Wesley Critz George

From Wikipedia, the free encyclopedia
Jump to navigation Jump to search
Wesley Critz George
EducationUniversity of North Carolina at Chapel Hill

Wesley Critz George (1888–1982) was an American academic. He was Professor of histology and embryology and Chair of the Department of Anatomy at the University of North Carolina at Chapel Hill from 1940 to 1949. He was a eugenicist and a segregationist.

Early life[edit]

Wesley Critz George was born in 1888.[1] He graduated from the University of North Carolina at Chapel Hill, where he received a bachelor of arts degree in 1911, followed by a master's degree in 1912.[2] He received a PhD in Zoology from the same institution in 1918.[2]


George was Professor of Biology at Guilford College from 1916 to 1917.[2] He was a Maude Fellow at Princeton University in 1918.[2] He became an Adjunct Professor of Biology at the University of Georgia in 1919, and an Associate Professor of Historology and Embryology at the University of Tennessee from 1919 to 1920.[2]

George returned to his alma mater, the University of North Carolina at Chapel Hill, where he was Associate Professor of Anatomy from 1920 to 1924, and Chair of the Department of Anatomy from 1940 to 1949 at the University of North Carolina at Chapel Hill.[2][3] He became Professor Emeritus in 1949.[2]

Beginning with studies of sponges and tunicates,[4] he became an internationally recognized researcher on the genetics of race. George is remembered for his 87-page pamphlet, The Biology of the Race Problem, printed for the Commission of the Governor (John Patterson) of Birmingham, Alabama, 1962.[5]

Views on race[edit]

George argued that the division between Black and White races was founded on fundamental biological differences. He saved special venom for Franz Boas and the Boasian physical anthropologists who argued that race was of no biological consequence. George used some of the results of intelligence tests that Arthur Jensen and Charles Murray and others used later as evidence of lower average intelligence among Blacks.[6]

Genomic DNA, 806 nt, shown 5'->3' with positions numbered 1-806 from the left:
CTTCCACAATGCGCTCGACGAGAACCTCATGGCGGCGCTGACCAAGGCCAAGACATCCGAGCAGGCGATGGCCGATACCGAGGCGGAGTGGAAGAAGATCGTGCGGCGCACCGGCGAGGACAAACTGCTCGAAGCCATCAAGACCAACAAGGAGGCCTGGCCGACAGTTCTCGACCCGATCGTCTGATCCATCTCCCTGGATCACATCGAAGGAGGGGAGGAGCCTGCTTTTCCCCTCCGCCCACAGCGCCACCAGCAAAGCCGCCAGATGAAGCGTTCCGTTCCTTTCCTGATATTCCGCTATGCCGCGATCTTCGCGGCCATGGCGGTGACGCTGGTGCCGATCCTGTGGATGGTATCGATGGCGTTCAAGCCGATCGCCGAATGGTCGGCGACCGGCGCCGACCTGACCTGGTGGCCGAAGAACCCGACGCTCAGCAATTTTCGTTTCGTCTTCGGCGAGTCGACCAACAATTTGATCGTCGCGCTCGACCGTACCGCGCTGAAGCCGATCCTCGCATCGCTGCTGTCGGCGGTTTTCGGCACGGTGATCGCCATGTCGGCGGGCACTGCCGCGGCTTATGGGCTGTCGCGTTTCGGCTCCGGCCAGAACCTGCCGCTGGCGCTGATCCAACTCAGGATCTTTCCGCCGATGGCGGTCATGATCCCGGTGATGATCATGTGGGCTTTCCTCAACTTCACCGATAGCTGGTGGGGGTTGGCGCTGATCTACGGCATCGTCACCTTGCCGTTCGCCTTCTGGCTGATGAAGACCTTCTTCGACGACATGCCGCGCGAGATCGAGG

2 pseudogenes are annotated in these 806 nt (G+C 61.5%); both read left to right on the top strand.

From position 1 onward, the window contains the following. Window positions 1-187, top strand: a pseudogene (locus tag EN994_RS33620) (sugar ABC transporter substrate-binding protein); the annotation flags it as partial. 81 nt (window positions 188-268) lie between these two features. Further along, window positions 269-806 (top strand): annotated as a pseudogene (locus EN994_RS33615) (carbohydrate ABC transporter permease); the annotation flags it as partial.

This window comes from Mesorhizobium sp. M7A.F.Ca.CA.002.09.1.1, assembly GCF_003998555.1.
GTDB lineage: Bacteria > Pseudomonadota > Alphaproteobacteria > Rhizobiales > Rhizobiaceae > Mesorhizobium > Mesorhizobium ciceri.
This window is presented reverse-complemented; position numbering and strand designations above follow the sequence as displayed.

After the 1954 Supreme Court Brown v. Board of Education decision, George's fight against school integration escalated, reaching its height in 1955 - 1957, when George was active in the Patriots of North Carolina and then in the North Carolina Defenders of States' Rights which picked up the anti-integration banner after the Patriots' demise.[6]

A 1961 article in The Citizens' Council quoted George as saying,[7]

We badly need the states to establish and support offices to present the evil side of race amalgamation ... we have truth and virtue on our side.

George served on the Executive Committee of the International Association for the Advancement of Ethnology and Eugenics.[8]

Death and legacy[edit]

George died in 1982.[1] His papers are preserved at the University of North Carolina at Chapel Hill.[1]


  1. ^ a b c "W. C. George Papers, 1904-1971". Portal: African American Documentary Resources in the Southern Historical Collection at UNC Chapel Hill. Retrieved 24 August 2015.
  2. ^ a b c d e f g "Science and the Race Problem". The Quarterly Review of Biology. 38 (4): 366–371. December 1963. doi:10.1086/403942. JSTOR 2818064.
  3. ^ Lewis, George (August 2004). ""Scientific Certainty": Wesley Critz George, Racial Science and Organised White Resistance in North Carolina, 1954-1962". Journal of American Studies. 38 (2): 227–247. JSTOR 27557515.
  4. ^ W.C. George and H.V. Wilson, "Sponges of Beaufort (N.C.) Harbor and vicinity", Bulletin of the Bureau of Fisheries 36, 1919; W.C. George, "A comparative study of the blood of the tunicates", 1939.
  5. ^ George is represented in S.T. Joshi, Documents of American prejudice: An anthology of writings on race from Thomas Jefferson to David Duke, 1999.
  6. ^ a b Jackson, John P. (2005). Science for Segregation: Race, Law, and the Case against Brown v. Board of Education. NYU Press. ISBN 978-0-8147-4271-6. Lay summary (30 August 2010).
  7. ^ "Professor Urges Use Of State Funds To Show Why Segregation Is Best". The Citizens' Council. March 1961. p. 4. Retrieved 9 December 2017.
  8. ^ Winston, Andrew S. (Spring 1998). "Science in the service of the far right: Henry E. Garrett, the IAAEE, and the Liberty Lobby - International Association for the Advancement of Ethnology - Experts in the Service of Social Reform: SPSSI, Psychology, and Society, 1936-1996". Journal of Social Issues. 54: 179–210. doi:10.1111/j.1540-4560.1998.tb01212.x.

External links[edit]

  • S. Niven, "Wesley Critz George: Scientist and Segregationist", North Carolina Literary Review, 1998